The Final Diary

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Chapter 26

“Does anyone have any objections?” Jim looked at the crowd that had formed a circle around us in the main hall. “Or questions?”

A man stepped forward; he looked to be in his early thirties.

“Yeah, I'’ve got a question,” he scratched his thick black stubble and eyed Jim with the kind of look a man gives another man just before he punches him in the face.

A slim, blonde haired woman wearing black leggings and a tight grey sweater grabbed his elbow and tried to pull him back.

“Leave it, Hun. Just leave it,” the man shot her an angry look and pulled his arm free of her grip.

“It'’s fine, sweetheart, let him ask his question,” Jim stepped forward and puffed his massive chest out. He towered above the man; he towered above most of us. “What'’s your name?”

“None of your fucking business, mate,” the man inclined his head in the direction of the woman who had grabbed his arm. “And she'’s not your fucking sweetheart, got it?”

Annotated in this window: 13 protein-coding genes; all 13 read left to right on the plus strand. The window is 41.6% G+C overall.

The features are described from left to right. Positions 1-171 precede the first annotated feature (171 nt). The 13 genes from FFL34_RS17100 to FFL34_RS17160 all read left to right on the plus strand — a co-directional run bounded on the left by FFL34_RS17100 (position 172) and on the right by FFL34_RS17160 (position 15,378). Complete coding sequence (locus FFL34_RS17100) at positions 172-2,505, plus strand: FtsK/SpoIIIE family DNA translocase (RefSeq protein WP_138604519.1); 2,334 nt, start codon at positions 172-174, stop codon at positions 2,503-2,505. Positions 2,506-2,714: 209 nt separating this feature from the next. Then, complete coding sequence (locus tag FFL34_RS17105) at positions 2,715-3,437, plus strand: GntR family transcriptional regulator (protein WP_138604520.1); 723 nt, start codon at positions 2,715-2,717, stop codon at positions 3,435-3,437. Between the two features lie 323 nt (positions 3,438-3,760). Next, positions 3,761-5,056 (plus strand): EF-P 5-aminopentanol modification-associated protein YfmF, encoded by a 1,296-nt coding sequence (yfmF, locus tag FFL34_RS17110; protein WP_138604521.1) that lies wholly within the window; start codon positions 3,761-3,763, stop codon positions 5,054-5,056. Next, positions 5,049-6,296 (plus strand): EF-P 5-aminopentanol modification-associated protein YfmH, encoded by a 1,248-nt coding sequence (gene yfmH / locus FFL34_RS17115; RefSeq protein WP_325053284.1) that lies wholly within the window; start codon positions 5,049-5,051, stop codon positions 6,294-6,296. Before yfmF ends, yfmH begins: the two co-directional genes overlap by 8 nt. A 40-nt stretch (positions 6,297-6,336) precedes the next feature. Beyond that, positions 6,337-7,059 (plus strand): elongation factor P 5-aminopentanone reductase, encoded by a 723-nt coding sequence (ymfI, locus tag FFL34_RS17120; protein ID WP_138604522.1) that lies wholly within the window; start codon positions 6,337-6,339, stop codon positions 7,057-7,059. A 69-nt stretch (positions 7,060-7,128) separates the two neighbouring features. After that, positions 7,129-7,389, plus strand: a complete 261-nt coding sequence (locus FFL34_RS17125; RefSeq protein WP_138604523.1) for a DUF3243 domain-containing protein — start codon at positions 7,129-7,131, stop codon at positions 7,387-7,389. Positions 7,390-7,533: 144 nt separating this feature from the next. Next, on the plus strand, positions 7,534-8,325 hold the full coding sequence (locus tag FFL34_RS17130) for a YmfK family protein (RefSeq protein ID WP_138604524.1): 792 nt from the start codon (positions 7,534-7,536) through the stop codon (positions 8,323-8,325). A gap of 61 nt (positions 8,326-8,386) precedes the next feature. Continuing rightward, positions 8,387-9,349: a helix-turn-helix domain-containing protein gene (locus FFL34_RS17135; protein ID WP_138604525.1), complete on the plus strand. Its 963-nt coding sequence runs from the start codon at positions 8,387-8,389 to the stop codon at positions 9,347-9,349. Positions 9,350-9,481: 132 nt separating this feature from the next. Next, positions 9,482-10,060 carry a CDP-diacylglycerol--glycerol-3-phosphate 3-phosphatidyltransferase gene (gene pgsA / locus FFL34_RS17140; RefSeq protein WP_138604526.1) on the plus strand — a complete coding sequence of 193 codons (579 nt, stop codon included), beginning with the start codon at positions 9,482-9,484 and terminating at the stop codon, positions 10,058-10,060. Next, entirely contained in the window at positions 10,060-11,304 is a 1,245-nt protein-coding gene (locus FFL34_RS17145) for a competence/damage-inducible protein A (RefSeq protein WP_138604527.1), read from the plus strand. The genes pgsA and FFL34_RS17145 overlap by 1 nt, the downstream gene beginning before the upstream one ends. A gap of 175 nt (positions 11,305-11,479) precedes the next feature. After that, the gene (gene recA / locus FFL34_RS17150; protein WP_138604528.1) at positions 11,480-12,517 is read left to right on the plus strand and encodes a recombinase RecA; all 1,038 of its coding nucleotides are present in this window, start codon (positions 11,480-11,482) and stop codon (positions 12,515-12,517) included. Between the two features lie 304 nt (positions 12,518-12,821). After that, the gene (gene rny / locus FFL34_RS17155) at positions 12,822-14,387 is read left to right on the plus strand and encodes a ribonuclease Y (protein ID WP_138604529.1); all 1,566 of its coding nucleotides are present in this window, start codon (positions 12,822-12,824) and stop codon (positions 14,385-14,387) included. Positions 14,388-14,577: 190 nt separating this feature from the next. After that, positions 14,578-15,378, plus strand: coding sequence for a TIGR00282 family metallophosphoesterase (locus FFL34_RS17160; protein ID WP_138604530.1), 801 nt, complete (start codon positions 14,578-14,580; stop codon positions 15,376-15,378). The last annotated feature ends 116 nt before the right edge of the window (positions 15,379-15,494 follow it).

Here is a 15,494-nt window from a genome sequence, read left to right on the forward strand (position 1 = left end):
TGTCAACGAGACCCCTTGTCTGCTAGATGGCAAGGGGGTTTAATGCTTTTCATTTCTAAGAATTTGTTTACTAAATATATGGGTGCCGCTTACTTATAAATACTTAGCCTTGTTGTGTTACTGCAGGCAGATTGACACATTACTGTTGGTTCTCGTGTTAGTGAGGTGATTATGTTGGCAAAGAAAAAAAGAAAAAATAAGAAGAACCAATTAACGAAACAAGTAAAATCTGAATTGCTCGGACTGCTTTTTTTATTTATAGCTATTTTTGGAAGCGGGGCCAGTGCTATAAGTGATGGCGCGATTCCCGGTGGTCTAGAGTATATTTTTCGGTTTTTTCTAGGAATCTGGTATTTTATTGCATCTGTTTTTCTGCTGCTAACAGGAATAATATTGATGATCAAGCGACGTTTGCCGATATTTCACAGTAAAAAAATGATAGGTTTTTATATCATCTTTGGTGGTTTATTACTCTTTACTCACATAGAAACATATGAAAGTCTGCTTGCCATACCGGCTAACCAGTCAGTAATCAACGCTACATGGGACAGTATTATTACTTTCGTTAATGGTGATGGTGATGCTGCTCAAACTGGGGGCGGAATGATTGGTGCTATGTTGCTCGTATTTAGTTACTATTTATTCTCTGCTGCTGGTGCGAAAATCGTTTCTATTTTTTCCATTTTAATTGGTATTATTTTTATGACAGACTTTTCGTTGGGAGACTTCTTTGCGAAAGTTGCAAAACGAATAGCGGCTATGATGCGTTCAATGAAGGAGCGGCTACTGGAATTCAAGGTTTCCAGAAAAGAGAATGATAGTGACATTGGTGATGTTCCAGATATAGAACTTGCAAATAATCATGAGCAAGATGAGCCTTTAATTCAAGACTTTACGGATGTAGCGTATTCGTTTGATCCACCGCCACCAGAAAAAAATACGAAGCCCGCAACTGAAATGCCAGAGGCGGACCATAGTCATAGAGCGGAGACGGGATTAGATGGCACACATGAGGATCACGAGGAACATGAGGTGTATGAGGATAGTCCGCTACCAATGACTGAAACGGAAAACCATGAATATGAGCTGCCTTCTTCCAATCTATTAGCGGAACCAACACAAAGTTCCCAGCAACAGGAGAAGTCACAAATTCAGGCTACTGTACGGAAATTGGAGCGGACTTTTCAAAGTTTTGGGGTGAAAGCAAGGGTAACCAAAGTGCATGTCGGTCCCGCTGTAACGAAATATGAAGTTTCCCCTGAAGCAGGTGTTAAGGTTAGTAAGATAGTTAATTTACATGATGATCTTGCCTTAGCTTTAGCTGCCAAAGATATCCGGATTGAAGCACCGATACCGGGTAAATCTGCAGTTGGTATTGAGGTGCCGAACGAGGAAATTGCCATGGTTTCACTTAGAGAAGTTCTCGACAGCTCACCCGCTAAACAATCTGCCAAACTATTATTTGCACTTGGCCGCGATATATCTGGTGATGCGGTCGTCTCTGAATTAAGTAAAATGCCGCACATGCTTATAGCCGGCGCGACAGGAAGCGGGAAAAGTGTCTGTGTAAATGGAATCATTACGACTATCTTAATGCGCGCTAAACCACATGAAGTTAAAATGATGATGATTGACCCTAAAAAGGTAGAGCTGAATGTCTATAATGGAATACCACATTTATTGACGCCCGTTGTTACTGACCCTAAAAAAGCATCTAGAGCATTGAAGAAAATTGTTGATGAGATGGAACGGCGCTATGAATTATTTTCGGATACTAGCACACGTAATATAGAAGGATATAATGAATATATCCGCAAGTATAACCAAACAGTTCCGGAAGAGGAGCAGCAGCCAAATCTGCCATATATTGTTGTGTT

Jim held his hands up and smiled. “As you say, Mister none-of-my-fucking-business.”

I glanced at Mason and then at Kate. They both looked as worried as I was. Jim was about to explode; he didn'’t like being confronted.

Dexy had his bad arm in a clean sling and his other arm was draped around Gemma'’s shoulder, helping him to keep steady. Travis stared at the floor and furiously chewed on his fingernails until they were bloody. Dodge was sitting on the floor with Barney, both looking bored.

“Just ask the question, Bruv,” Dexy shouted. “Stop trying to look like a big man.”

“You can'’t talk to me like that!” The man'’s face twisted angrily and he tried to get closer to Dexy but Jim’s huge frame blocked him.

“I'’m about to lose my gentle, caring side,” Jim used his middle finger to prod the man in the chest. “Either ask your question, or fuck off.”

“Fine. I will,” the man sized Jim up and seemed to think better of starting a fight. He took a couple of steps back until he was safely out of reach. “You lot have only just got here and you think you can take over. Telling us we have to do this, that, and the other, like you'’re the boss,” some of the people behind him made noises of agreement.